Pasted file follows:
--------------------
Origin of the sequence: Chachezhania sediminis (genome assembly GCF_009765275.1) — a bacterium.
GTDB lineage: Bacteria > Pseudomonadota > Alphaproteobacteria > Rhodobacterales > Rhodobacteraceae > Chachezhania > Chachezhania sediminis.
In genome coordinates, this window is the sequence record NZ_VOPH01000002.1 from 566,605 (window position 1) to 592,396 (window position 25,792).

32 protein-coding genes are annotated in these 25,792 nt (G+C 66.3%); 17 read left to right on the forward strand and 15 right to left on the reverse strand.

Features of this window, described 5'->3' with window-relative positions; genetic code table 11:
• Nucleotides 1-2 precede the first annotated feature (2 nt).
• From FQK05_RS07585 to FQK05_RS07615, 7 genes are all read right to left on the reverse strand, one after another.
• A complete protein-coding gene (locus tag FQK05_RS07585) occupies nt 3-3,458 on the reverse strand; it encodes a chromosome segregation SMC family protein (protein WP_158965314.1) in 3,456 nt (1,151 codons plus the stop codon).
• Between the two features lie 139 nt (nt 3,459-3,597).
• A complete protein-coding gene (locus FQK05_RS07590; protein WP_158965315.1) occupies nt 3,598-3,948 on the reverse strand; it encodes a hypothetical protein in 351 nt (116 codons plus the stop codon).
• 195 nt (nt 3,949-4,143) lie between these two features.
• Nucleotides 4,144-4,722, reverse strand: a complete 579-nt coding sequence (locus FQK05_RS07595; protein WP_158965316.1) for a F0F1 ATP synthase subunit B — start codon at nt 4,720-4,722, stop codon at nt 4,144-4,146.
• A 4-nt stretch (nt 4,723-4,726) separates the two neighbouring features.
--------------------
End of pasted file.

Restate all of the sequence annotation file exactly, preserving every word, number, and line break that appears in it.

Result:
Origin of the sequence: Chachezhania sediminis (genome assembly GCF_009765275.1) — a bacterium.
GTDB lineage: Bacteria > Pseudomonadota > Alphaproteobacteria > Rhodobacterales > Rhodobacteraceae > Chachezhania > Chachezhania sediminis.
In genome coordinates, this window is the sequence record NZ_VOPH01000002.1 from 566,605 (window position 1) to 592,396 (window position 25,792).

32 protein-coding genes are annotated in these 25,792 nt (G+C 66.3%); 17 read left to right on the forward strand and 15 right to left on the reverse strand.

Features of this window, described 5'->3' with window-relative positions; genetic code table 11:
• Nucleotides 1-2 precede the first annotated feature (2 nt).
• From FQK05_RS07585 to FQK05_RS07615, 7 genes are all read right to left on the reverse strand, one after another.
• A complete protein-coding gene (locus tag FQK05_RS07585) occupies nt 3-3,458 on the reverse strand; it encodes a chromosome segregation SMC family protein (protein WP_158965314.1) in 3,456 nt (1,151 codons plus the stop codon).
• Between the two features lie 139 nt (nt 3,459-3,597).
• A complete protein-coding gene (locus FQK05_RS07590; protein WP_158965315.1) occupies nt 3,598-3,948 on the reverse strand; it encodes a hypothetical protein in 351 nt (116 codons plus the stop codon).
• 195 nt (nt 3,949-4,143) lie between these two features.
• Nucleotides 4,144-4,722, reverse strand: a complete 579-nt coding sequence (locus FQK05_RS07595; protein WP_158965316.1) for a F0F1 ATP synthase subunit B — start codon at nt 4,720-4,722, stop codon at nt 4,144-4,146.
• A 4-nt stretch (nt 4,723-4,726) separates the two neighbouring features.